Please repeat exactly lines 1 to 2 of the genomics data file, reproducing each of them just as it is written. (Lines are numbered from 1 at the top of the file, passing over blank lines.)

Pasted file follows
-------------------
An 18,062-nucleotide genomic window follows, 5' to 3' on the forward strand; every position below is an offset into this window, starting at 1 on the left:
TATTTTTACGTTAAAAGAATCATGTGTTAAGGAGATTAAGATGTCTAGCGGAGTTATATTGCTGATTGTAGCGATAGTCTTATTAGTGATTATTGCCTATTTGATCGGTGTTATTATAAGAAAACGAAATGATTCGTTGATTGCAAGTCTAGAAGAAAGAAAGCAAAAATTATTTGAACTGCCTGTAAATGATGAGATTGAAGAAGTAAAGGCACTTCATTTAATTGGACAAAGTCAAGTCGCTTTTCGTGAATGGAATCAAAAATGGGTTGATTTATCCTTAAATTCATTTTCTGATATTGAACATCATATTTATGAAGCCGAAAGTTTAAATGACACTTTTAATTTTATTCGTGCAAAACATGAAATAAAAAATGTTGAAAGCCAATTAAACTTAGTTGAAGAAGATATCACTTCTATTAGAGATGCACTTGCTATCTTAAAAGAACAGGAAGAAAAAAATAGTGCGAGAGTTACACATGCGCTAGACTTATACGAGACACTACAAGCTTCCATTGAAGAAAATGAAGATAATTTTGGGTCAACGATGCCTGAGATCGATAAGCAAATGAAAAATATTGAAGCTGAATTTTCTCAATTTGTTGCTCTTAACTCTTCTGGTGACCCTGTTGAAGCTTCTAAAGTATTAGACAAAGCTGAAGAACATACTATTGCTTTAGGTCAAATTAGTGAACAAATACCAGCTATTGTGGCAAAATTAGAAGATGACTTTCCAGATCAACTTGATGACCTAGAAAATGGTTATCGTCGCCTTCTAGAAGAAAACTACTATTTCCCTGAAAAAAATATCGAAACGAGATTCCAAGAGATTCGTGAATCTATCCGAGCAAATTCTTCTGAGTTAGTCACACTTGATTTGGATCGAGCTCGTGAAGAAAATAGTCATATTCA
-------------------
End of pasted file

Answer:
An 18,062-nucleotide genomic window follows, 5' to 3' on the forward strand; every position below is an offset into this window, starting at 1 on the left:
TATTTTTACGTTAAAAGAATCATGTGTTAAGGAGATTAAGATGTCTAGCGGAGTTATATTGCTGATTGTAGCGATAGTCTTATTAGTGATTATTGCCTATTTGATCGGTGTTATTATAAGAAAACGAAATGATTCGTTGATTGCAAGTCTAGAAGAAAGAAAGCAAAAATTATTTGAACTGCCTGTAAATGATGAGATTGAAGAAGTAAAGGCACTTCATTTAATTGGACAAAGTCAAGTCGCTTTTCGTGAATGGAATCAAAAATGGGTTGATTTATCCTTAAATTCATTTTCTGATATTGAACATCATATTTATGAAGCCGAAAGTTTAAATGACACTTTTAATTTTATTCGTGCAAAACATGAAATAAAAAATGTTGAAAGCCAATTAAACTTAGTTGAAGAAGATATCACTTCTATTAGAGATGCACTTGCTATCTTAAAAGAACAGGAAGAAAAAAATAGTGCGAGAGTTACACATGCGCTAGACTTATACGAGACACTACAAGCTTCCATTGAAGAAAATGAAGATAATTTTGGGTCAACGATGCCTGAGATCGATAAGCAAATGAAAAATATTGAAGCTGAATTTTCTCAATTTGTTGCTCTTAACTCTTCTGGTGACCCTGTTGAAGCTTCTAAAGTATTAGACAAAGCTGAAGAACATACTATTGCTTTAGGTCAAATTAGTGAACAAATACCAGCTATTGTGGCAAAATTAGAAGATGACTTTCCAGATCAACTTGATGACCTAGAAAATGGTTATCGTCGCCTTCTAGAAGAAAACTACTATTTCCCTGAAAAAAATATCGAAACGAGATTCCAAGAGATTCGTGAATCTATCCGAGCAAATTCTTCTGAGTTAGTCACACTTGATTTGGATCGAGCTCGTGAAGAAAATAGTCATATTCA